How to Train a Baby Rhino

At just over 550 pounds, the Oklahoma City Zoo and Botanical Garden’s youngest Indian rhino is growing up quickly! Yabi was born on October 23, 2020, weighing in at approximately 154 pounds. She is the second calf born to mom, Niki, but she more closely resembles her late father, Arun.

Never far from mom, Yabi gains a little more confidence and independence every day as she continues to explore her habitat in Sanctuary Asia. Guests can often find her wallowing in the mud or napping in a warm, sunny spot. Yabi will continue to nurse from mom for up to a year, as she continues to grow and develop. Today, at just four months old, Yabi is already beginning to bond and train with her caretakers. This training will be vital for the continued care of this soon-to-be, 3,000-pound rhino!

So, how exactly do you train a baby rhino? To start, caretakers created a positive relationship with Yabi through lots of rubs, pats and scratches! Despite its tough, armored appearance, a rhino’s skin is actually very sensitive. Tactile sensations are quite reinforcing for rhinos, but these interactions always occur with safety in mind. Even at young age, rhinos have a great deal of power! Because of a rhino’s size and strength, training allows caretakers to safely get an up-close look at these animals to ensure that they are healthy. This task would be nearly impossible without a training program in place. Some of these behaviors include opening the mouth, presenting different sides of the body, stepping onto a scale, and voluntarily accepting blood draws and injections. Training these behaviors is a long process that includes many steps, but Yabi is proving to be a very quick learner!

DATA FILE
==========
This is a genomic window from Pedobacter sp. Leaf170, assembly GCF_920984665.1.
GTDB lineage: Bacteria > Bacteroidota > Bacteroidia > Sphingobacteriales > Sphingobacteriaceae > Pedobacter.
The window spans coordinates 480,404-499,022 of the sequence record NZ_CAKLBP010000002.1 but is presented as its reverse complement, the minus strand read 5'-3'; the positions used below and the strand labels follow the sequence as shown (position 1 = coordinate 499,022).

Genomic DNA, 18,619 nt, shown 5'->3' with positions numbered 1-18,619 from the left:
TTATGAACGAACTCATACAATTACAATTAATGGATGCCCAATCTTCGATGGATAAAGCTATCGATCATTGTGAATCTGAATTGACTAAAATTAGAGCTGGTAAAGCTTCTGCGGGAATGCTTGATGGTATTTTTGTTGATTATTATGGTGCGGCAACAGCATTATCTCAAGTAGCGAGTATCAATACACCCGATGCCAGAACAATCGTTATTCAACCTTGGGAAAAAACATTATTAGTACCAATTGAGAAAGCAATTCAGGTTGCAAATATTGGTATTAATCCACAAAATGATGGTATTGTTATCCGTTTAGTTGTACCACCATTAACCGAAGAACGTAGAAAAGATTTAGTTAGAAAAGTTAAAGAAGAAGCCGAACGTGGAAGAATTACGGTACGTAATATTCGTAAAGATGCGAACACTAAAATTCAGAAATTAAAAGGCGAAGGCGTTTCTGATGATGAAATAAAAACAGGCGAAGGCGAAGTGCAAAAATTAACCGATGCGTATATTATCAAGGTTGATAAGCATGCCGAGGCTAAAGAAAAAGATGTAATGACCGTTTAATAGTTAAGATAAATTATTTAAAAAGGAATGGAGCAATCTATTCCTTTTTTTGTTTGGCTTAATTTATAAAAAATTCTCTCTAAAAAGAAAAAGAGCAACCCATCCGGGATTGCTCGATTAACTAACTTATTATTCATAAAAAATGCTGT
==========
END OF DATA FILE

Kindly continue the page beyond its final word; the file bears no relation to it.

The next progression in the training process began in January when Yabi started exploring solid foods. Although Yabi is still reliant on mom’s milk for nutrients, she has taken a liking to cantaloupes, apples and even oranges. These are just a few food rewards that the caretakers use to positively reinforce Yabi’s different behaviors. For young Yabi, the first behavior she is learning is called “target.” This important behavior will lay the foundation for all of the other training to come and is a behavior that many of the other animals at the Zoo know as well! The caretakers initially presented a target pole to Yabi. This device is made up of a plastic pool buoy on the end of a pole. The caretakers began by simply touching the buoy to Yabi’s nose, signaling the moment with a clicker, “bridge” and following it with a food reward. The bridge is a sound that indicates the correct behavior and signals to the animal that food is on the way. By continually pairing the target, bridge and food, Yabi quickly made the association that if she touches her nose to the target pole, she will receive a tasty treat.

Now, the caretakers can hold the target pole a few feet away from Yabi, and she will move to the keepers to touch the target. This is a simple behavior that her caretakers will be focusing on for the next several months, as she continues to form a relationship with them and grow more independent from mom. It will allow her caretakers to move her to different areas of the habitat or within the rhino barn to take frequent weights and measure her growth, and even assist in short separations from mom - an important action in case of a medical emergency.

Caring for the many animals at the Zoo is no small feat and utilizing training to assist in that care is a constant task. We look forward to sharing more experiences of Yabi's growth and development in the spring and summer ahead!

- Marionna Cane, pachyderm caretaker

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